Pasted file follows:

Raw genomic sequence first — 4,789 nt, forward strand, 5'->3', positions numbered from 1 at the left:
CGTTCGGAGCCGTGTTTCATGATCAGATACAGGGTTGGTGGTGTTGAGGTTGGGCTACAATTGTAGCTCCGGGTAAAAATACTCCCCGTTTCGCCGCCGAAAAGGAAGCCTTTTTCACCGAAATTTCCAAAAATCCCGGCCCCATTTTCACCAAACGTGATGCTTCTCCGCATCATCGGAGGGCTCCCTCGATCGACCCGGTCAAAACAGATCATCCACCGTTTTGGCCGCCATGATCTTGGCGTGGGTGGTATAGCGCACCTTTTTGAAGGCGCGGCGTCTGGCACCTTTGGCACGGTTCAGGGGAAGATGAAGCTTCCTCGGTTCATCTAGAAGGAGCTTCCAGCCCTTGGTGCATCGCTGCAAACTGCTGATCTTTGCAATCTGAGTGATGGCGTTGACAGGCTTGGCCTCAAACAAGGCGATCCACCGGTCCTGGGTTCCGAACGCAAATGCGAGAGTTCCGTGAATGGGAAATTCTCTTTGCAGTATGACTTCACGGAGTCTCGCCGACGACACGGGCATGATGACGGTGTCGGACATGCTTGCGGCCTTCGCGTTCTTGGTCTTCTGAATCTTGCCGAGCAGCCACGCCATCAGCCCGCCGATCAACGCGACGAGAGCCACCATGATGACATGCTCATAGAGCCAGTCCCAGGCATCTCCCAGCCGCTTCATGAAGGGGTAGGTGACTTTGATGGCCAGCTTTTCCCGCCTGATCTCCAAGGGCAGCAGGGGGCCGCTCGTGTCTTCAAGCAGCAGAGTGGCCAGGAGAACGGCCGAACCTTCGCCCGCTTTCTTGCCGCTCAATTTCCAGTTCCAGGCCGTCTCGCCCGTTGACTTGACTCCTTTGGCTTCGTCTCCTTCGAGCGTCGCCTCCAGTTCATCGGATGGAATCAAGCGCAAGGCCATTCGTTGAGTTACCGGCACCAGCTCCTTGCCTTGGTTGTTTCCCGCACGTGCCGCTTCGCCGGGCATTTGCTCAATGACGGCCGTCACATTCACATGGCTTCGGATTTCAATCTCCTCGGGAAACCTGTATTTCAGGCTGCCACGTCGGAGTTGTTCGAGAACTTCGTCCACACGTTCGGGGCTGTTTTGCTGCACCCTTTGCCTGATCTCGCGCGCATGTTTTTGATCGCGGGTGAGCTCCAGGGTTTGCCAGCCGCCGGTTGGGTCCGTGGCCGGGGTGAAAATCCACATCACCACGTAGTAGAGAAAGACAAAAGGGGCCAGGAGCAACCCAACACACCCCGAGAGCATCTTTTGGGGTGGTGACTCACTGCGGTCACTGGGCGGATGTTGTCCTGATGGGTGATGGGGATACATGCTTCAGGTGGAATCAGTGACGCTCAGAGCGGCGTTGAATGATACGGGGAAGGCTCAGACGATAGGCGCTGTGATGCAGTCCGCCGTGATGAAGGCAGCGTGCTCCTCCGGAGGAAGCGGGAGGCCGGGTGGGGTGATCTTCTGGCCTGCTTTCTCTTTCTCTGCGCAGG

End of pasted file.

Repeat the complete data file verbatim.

Raw genomic sequence first — 4,789 nt, forward strand, 5'->3', positions numbered from 1 at the left:
CGTTCGGAGCCGTGTTTCATGATCAGATACAGGGTTGGTGGTGTTGAGGTTGGGCTACAATTGTAGCTCCGGGTAAAAATACTCCCCGTTTCGCCGCCGAAAAGGAAGCCTTTTTCACCGAAATTTCCAAAAATCCCGGCCCCATTTTCACCAAACGTGATGCTTCTCCGCATCATCGGAGGGCTCCCTCGATCGACCCGGTCAAAACAGATCATCCACCGTTTTGGCCGCCATGATCTTGGCGTGGGTGGTATAGCGCACCTTTTTGAAGGCGCGGCGTCTGGCACCTTTGGCACGGTTCAGGGGAAGATGAAGCTTCCTCGGTTCATCTAGAAGGAGCTTCCAGCCCTTGGTGCATCGCTGCAAACTGCTGATCTTTGCAATCTGAGTGATGGCGTTGACAGGCTTGGCCTCAAACAAGGCGATCCACCGGTCCTGGGTTCCGAACGCAAATGCGAGAGTTCCGTGAATGGGAAATTCTCTTTGCAGTATGACTTCACGGAGTCTCGCCGACGACACGGGCATGATGACGGTGTCGGACATGCTTGCGGCCTTCGCGTTCTTGGTCTTCTGAATCTTGCCGAGCAGCCACGCCATCAGCCCGCCGATCAACGCGACGAGAGCCACCATGATGACATGCTCATAGAGCCAGTCCCAGGCATCTCCCAGCCGCTTCATGAAGGGGTAGGTGACTTTGATGGCCAGCTTTTCCCGCCTGATCTCCAAGGGCAGCAGGGGGCCGCTCGTGTCTTCAAGCAGCAGAGTGGCCAGGAGAACGGCCGAACCTTCGCCCGCTTTCTTGCCGCTCAATTTCCAGTTCCAGGCCGTCTCGCCCGTTGACTTGACTCCTTTGGCTTCGTCTCCTTCGAGCGTCGCCTCCAGTTCATCGGATGGAATCAAGCGCAAGGCCATTCGTTGAGTTACCGGCACCAGCTCCTTGCCTTGGTTGTTTCCCGCACGTGCCGCTTCGCCGGGCATTTGCTCAATGACGGCCGTCACATTCACATGGCTTCGGATTTCAATCTCCTCGGGAAACCTGTATTTCAGGCTGCCACGTCGGAGTTGTTCGAGAACTTCGTCCACACGTTCGGGGCTGTTTTGCTGCACCCTTTGCCTGATCTCGCGCGCATGTTTTTGATCGCGGGTGAGCTCCAGGGTTTGCCAGCCGCCGGTTGGGTCCGTGGCCGGGGTGAAAATCCACATCACCACGTAGTAGAGAAAGACAAAAGGGGCCAGGAGCAACCCAACACACCCCGAGAGCATCTTTTGGGGTGGTGACTCACTGCGGTCACTGGGCGGATGTTGTCCTGATGGGTGATGGGGATACATGCTTCAGGTGGAATCAGTGACGCTCAGAGCGGCGTTGAATGATACGGGGAAGGCTCAGACGATAGGCGCTGTGATGCAGTCCGCCGTGATGAAGGCAGCGTGCTCCTCCGGAGGAAGCGGGAGGCCGGGTGGGGTGATCTTCTGGCCTGCTTTCTCTTTCTCTGCGCAGG